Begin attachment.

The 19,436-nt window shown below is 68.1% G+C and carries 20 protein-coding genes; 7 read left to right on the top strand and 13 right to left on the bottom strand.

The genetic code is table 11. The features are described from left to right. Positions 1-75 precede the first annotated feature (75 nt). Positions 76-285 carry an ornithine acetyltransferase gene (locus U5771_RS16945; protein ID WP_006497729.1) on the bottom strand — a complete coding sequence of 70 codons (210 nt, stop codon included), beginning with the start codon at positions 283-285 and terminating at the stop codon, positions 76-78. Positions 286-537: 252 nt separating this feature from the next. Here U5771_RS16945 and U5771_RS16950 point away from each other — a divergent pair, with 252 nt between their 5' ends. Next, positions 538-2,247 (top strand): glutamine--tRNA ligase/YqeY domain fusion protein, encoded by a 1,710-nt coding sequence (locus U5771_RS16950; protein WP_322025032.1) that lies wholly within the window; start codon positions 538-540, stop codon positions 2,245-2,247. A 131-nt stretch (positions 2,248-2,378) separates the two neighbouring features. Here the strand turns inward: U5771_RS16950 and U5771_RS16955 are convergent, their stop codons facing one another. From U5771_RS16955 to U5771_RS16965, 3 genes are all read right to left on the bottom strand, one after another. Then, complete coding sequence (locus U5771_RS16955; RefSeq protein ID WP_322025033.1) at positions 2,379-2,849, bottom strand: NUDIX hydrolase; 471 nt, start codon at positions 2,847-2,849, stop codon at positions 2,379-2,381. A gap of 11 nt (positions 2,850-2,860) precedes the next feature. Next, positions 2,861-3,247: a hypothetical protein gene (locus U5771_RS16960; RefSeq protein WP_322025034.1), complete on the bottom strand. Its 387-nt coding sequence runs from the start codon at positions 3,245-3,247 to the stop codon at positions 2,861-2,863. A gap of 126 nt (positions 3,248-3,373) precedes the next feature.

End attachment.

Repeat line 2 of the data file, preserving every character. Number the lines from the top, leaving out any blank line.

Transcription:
The genetic code is table 11. The features are described from left to right. Positions 1-75 precede the first annotated feature (75 nt). Positions 76-285 carry an ornithine acetyltransferase gene (locus U5771_RS16945; protein ID WP_006497729.1) on the bottom strand — a complete coding sequence of 70 codons (210 nt, stop codon included), beginning with the start codon at positions 283-285 and terminating at the stop codon, positions 76-78. Positions 286-537: 252 nt separating this feature from the next. Here U5771_RS16945 and U5771_RS16950 point away from each other — a divergent pair, with 252 nt between their 5' ends. Next, positions 538-2,247 (top strand): glutamine--tRNA ligase/YqeY domain fusion protein, encoded by a 1,710-nt coding sequence (locus U5771_RS16950; protein WP_322025032.1) that lies wholly within the window; start codon positions 538-540, stop codon positions 2,245-2,247. A 131-nt stretch (positions 2,248-2,378) separates the two neighbouring features. Here the strand turns inward: U5771_RS16950 and U5771_RS16955 are convergent, their stop codons facing one another. From U5771_RS16955 to U5771_RS16965, 3 genes are all read right to left on the bottom strand, one after another. Then, complete coding sequence (locus U5771_RS16955; RefSeq protein ID WP_322025033.1) at positions 2,379-2,849, bottom strand: NUDIX hydrolase; 471 nt, start codon at positions 2,847-2,849, stop codon at positions 2,379-2,381. A gap of 11 nt (positions 2,850-2,860) precedes the next feature. Next, positions 2,861-3,247: a hypothetical protein gene (locus U5771_RS16960; RefSeq protein WP_322025034.1), complete on the bottom strand. Its 387-nt coding sequence runs from the start codon at positions 3,245-3,247 to the stop codon at positions 2,861-2,863. A gap of 126 nt (positions 3,248-3,373) precedes the next feature.